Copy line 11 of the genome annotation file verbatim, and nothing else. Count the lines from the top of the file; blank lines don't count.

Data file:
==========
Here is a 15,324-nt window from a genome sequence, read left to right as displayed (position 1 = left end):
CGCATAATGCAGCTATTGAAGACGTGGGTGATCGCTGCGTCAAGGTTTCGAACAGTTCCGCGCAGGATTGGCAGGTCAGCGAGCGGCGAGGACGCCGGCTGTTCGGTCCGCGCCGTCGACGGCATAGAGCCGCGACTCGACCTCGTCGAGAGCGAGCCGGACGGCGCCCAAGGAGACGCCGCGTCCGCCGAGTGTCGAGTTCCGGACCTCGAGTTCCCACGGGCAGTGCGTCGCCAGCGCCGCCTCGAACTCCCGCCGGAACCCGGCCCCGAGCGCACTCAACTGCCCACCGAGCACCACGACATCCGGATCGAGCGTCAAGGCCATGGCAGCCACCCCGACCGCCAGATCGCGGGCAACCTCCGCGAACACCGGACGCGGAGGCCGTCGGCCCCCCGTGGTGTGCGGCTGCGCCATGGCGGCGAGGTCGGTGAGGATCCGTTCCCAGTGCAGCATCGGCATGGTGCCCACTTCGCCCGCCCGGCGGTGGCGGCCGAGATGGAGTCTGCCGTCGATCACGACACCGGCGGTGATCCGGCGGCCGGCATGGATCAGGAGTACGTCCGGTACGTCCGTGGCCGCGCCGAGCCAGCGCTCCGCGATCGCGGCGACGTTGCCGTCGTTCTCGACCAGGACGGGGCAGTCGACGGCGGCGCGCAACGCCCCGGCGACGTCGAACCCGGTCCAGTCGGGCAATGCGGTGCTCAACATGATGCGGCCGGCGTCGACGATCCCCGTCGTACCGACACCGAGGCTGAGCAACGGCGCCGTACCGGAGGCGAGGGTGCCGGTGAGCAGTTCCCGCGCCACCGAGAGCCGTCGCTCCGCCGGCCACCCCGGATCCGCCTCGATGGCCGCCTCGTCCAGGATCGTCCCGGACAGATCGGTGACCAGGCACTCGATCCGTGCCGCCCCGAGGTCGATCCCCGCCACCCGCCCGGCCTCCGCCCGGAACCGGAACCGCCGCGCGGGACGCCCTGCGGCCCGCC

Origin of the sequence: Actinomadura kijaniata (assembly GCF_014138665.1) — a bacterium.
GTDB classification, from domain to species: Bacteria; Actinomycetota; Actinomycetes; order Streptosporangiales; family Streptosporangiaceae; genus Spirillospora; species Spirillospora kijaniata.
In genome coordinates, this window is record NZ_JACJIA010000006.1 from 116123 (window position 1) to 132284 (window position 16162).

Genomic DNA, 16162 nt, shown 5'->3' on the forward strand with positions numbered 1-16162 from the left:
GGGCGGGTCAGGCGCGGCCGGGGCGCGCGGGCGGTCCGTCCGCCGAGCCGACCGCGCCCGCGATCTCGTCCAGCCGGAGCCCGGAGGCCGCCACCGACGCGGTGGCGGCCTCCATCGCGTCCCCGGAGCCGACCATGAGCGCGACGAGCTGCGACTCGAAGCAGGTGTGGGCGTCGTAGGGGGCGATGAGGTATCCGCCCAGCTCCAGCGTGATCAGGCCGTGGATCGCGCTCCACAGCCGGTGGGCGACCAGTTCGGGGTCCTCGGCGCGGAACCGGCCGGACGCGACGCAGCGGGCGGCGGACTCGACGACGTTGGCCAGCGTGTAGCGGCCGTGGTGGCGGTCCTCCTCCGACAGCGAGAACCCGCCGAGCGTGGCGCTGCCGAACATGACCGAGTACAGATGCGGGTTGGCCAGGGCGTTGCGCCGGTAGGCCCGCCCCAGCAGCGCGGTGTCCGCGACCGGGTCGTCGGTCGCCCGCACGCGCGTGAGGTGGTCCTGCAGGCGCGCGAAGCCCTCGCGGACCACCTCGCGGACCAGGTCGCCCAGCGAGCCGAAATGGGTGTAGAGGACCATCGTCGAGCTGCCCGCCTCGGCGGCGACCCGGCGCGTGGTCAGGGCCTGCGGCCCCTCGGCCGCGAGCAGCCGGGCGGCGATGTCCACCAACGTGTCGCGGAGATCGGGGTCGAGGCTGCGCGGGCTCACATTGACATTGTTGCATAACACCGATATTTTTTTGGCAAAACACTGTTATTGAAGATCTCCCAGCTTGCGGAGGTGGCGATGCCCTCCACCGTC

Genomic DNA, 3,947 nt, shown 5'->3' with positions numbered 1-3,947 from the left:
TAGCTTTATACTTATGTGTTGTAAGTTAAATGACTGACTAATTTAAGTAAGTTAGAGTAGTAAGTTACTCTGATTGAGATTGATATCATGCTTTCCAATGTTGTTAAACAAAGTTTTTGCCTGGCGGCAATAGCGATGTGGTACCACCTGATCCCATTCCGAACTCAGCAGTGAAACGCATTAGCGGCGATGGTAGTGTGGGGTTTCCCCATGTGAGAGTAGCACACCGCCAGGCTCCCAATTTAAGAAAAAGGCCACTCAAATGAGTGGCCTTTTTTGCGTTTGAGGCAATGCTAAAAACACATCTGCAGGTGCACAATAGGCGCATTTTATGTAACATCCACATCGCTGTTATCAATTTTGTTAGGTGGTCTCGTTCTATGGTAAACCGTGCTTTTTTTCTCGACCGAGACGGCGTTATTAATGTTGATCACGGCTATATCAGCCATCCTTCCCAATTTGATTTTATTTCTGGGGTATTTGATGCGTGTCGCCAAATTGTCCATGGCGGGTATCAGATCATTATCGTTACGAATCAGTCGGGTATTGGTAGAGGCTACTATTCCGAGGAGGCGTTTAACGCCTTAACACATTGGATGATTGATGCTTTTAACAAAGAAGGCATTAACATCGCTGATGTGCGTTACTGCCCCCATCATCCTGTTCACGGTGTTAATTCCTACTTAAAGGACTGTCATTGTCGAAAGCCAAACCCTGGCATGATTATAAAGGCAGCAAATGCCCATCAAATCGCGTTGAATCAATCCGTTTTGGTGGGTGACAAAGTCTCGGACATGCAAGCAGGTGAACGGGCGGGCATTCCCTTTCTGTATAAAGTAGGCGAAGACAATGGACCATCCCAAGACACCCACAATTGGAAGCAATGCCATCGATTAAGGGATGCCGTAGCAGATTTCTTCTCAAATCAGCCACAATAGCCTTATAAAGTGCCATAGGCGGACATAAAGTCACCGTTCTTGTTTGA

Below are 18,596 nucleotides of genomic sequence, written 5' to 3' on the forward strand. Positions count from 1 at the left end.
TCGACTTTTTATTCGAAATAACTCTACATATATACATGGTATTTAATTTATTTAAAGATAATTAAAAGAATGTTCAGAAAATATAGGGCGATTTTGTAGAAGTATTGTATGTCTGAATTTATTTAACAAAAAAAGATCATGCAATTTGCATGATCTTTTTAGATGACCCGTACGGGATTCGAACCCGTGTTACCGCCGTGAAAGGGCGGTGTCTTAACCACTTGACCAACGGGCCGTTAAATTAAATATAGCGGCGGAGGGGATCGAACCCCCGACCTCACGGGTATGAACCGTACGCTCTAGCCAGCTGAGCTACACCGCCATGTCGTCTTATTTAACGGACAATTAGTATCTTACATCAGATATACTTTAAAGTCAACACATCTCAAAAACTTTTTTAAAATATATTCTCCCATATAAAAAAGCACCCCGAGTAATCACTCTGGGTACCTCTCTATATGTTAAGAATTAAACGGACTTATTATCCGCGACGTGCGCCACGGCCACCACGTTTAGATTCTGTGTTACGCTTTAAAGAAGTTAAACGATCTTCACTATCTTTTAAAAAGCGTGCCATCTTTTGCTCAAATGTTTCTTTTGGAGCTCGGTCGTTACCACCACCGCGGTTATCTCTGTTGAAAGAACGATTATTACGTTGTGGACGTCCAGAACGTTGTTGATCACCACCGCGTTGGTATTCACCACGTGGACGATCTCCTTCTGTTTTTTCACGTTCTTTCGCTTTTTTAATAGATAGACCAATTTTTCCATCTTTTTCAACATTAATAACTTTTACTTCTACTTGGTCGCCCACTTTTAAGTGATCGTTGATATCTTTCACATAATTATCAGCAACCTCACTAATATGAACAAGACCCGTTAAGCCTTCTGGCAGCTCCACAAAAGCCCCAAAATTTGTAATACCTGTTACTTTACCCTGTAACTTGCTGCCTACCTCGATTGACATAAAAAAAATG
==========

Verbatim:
TCGACTTTTTATTCGAAATAACTCTACATATATACATGGTATTTAATTTATTTAAAGATAATTAAAAGAATGTTCAGAAAATATAGGGCGATTTTGTAGAAGTATTGTATGTCTGAATTTATTTAACAAAAAAAGATCATGCAATTTGCATGATCTTTTTAGATGACCCGTACGGGATTCGAACCCGTGTTACCGCCGTGAAAGGGCGGTGTCTTAACCACTTGACCAACGGGCCGTTAAATTAAATATAGCGGCGGAGGGGATCGAACCCCCGACCTCACGGGTATGAACCGTACGCTCTAGCCAGCTGAGCTACACCGCCATGTCGTCTTATTTAACGGACAATTAGTATCTTACATCAGATATACTTTAAAGTCAACACATCTCAAAAACTTTTTTAAAATATATTCTCCCATATAAAAAAGCACCCCGAGTAATCACTCTGGGTACCTCTCTATATGTTAAGAATTAAACGGACTTATTATCCGCGACGTGCGCCACGGCCACCACGTTTAGATTCTGTGTTACGCTTTAAAGAAGTTAAACGATCTTCACTATCTTTTAAAAAGCGTGCCATCTTTTGCTCAAATGTTTCTTTTGGAGCTCGGTCGTTACCACCACCGCGGTTATCTCTGTTGAAAGAACGATTATTACGTTGTGGACGTCCAGAACGTTGTTGATCACCACCGCGTTGGTATTCACCACGTGGACGATCTCCTTCTGTTTTTTCACGTTCTTTCGCTTTTTTAATAGATAGACCAATTTTTCCATCTTTTTCAACATTAATAACTTTTACTTCTACTTGGTCGCCCACTTTTAAGTGATCGTTGATATCTTTCACATAATTATCAGCAACCTCACTAATATGAACAAGACCCGTTAAGCCTTCTGGCAGCTCCACAAAAGCCCCAAAATTTGTAATACCTGTTACTTTACCCTGTAACTTGCTGCCTACCTCGATTGACATAAAAAAAATG